Now, that data, along with the Panama Papers — the records of a Panamanian law firm dealing heavily in offshore finance that were leaked to journalists last year — is providing academic researchers with a valuable look inside the opaque world of tax evasion and offshore holdings.
In a newly released paper, researchers in Scandinavia and the United States use the Swiss and Panamanian leaks to show that global tax evasion is likely much more prevalent than previously thought. Their estimates indicate that the top 0.01 percent of the wealth distribution own about half of all offshore assets and may be hiding roughly a quarter of their wealth offshore.
“Most of the tax evasion happens at the very, very top of the wealth distribution,” said Gabriel Zucman, one of the researchers.
Zucman has previously estimated that the equivalent of about 10 percent of global gross domestic product is hidden in tax havens. These countries, which often have laws that ensure the secrecy of offshore accounts, include Singapore, Hong Kong, Luxembourg, the Cayman Islands, the Bahamas, and, of course, Switzerland — which alone manages an estimated 40 percent of the world’s offshore wealth.
The researchers matched up individuals present in the leaks and in random tax audits with wealth records from Scandinavia. Those countries offer particularly detailed records on the wealth of their populations, allowing the researchers to figure out what the distribution of offshore accounts might look like amount different economic classes.
Their estimates show that the wealthiest people are getting away with paying far less than their far share. While about 3 percent of personal taxes are evaded in Scandinavia overall, households with more than $40 million in net wealth — or the top 0.01 percent of the wealth distribution — evade about 30 percent of their personal tax burden, they found. They caution that this figure might be much higher in other countries where the rule of law is weaker.
The chart below, from the paper, shows that, compared with all recorded wealth, the wealth hidden in HSBC’s Swiss accounts — or revealed by the kind of amnesty programs that allow people to declare earnings they have previously hidden offshore — tends to belong to those at the upper end of the wealth distribution.
Tax evasion has been difficult for researchers to study because, as with all criminal behavior, people go to great lengths to keep their actions secret. The most common method for studying tax evasion is to look at random audits, but the researchers say these do not do adequately capture the extent of tax evasion at the top.
For one thing, the sample size of the ultrawealthy that are affected by random audits is quite small, making it hard to gather accurate data. For another, the superwealthy may have ways of evading taxes that are difficult for regulators to catch, like forming strings of shell companies around the world to disguise the real owner of valuable assets, like a property or a painting.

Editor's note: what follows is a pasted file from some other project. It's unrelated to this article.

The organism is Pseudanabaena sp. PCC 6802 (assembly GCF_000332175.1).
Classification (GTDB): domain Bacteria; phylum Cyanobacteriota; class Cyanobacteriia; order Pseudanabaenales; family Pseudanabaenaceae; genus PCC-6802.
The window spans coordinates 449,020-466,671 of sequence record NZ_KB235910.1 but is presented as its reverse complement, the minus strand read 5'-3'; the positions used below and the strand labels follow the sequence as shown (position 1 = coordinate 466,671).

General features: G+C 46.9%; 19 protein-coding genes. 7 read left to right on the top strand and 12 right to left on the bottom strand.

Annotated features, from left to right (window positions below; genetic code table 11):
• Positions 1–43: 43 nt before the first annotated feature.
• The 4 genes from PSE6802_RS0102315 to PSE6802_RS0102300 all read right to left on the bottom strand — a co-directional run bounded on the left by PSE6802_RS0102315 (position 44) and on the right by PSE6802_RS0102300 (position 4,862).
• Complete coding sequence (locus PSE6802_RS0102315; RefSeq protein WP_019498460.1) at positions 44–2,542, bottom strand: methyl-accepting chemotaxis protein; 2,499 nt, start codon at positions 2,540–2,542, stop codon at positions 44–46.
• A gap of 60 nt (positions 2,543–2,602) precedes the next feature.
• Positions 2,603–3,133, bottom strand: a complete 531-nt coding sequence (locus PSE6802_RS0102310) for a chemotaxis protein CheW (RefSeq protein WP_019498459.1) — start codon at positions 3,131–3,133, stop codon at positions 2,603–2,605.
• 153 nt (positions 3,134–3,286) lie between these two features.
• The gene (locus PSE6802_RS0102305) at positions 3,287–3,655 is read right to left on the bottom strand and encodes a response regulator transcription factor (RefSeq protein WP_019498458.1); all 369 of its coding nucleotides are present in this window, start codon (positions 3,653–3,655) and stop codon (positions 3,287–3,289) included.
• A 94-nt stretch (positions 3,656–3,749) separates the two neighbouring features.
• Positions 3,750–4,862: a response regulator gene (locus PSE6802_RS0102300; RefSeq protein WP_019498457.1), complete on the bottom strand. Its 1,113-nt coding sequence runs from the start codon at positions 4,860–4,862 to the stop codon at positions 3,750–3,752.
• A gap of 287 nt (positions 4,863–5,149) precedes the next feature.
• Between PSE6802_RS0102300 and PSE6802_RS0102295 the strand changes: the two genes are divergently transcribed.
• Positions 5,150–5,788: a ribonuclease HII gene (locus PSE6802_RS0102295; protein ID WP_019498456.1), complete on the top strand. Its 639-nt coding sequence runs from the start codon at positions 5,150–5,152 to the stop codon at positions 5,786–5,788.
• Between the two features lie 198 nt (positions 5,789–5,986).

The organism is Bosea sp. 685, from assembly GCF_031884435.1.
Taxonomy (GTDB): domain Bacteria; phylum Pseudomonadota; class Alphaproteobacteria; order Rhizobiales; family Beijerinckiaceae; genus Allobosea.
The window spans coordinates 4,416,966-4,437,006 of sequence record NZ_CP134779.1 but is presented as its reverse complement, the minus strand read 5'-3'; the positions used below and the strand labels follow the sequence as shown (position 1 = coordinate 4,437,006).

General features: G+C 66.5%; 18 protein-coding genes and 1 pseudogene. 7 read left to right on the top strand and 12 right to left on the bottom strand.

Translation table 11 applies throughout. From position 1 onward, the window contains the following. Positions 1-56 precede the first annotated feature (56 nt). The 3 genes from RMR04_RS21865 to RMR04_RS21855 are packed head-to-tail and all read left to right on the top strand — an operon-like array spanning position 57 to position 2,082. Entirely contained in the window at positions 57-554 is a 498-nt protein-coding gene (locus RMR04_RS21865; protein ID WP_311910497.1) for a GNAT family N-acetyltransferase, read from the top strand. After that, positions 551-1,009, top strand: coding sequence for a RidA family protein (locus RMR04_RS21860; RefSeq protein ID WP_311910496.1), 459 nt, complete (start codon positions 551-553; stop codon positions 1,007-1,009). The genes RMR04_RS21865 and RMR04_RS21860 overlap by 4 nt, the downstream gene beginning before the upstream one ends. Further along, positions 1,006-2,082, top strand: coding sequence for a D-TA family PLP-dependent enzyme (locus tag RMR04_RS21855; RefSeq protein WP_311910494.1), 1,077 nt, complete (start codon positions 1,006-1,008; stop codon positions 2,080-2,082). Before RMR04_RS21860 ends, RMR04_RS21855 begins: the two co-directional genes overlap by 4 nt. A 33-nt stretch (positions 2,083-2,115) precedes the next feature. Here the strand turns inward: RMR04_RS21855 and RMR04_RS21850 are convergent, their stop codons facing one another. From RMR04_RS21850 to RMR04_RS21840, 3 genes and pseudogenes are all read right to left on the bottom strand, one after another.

Previous researchers had theorized that tax evasion was likely much more common at the top of the wealth spectrum. Not only can the superwealthy afford expensive offshore services that help them hide their earnings, they are also less likely to have to disclose to the government in the first place.
Top earners are more likely to be self-employed, and thus have the burden of reporting their own income. In contrast, lower-income people typically earn wages, which in the United States are reported directly to the government by an employer in the form of W-2s. Among wage earners, rates of tax evasion are almost zero, Zucman says.
In addition to providing new insight into the nature of tax evasion, the researchers say their findings probably mean that economists have significantly underestimated inequality. If the top 0.01 percent have 30 percent more wealth than their tax returns indicate, that puts far more distance in the yawning wealth gap between the haves and have-nots.
“It increases measured inequality quite substantially,” said Zucman.
For Zucman, the findings imply that governments are missing out on a lot of revenue that is being hidden by the super wealthy. He says governments could recover more of these funds by cracking down on the kind of tax evasion services provided by the companies at the center of the Swiss and Panamanian leaks. To do so, countries would need to increase the penalties for facilitating tax evasion until what is now a very lucrative industry becomes too risky.
Despite the high profile leaks of the past few years, there hasn’t been much progress on this front, Zucman says. “If it remains profitable for the providers of offshore services to facilitate tax evasion, tax evasion will continue.”
These are the “tax reforms” that we need, but it is not part of what Tea-Publicans in Congress are proposing in their tax legislation. Because they are the lickspittle servants of the wealthy plutocrats, and never forget it.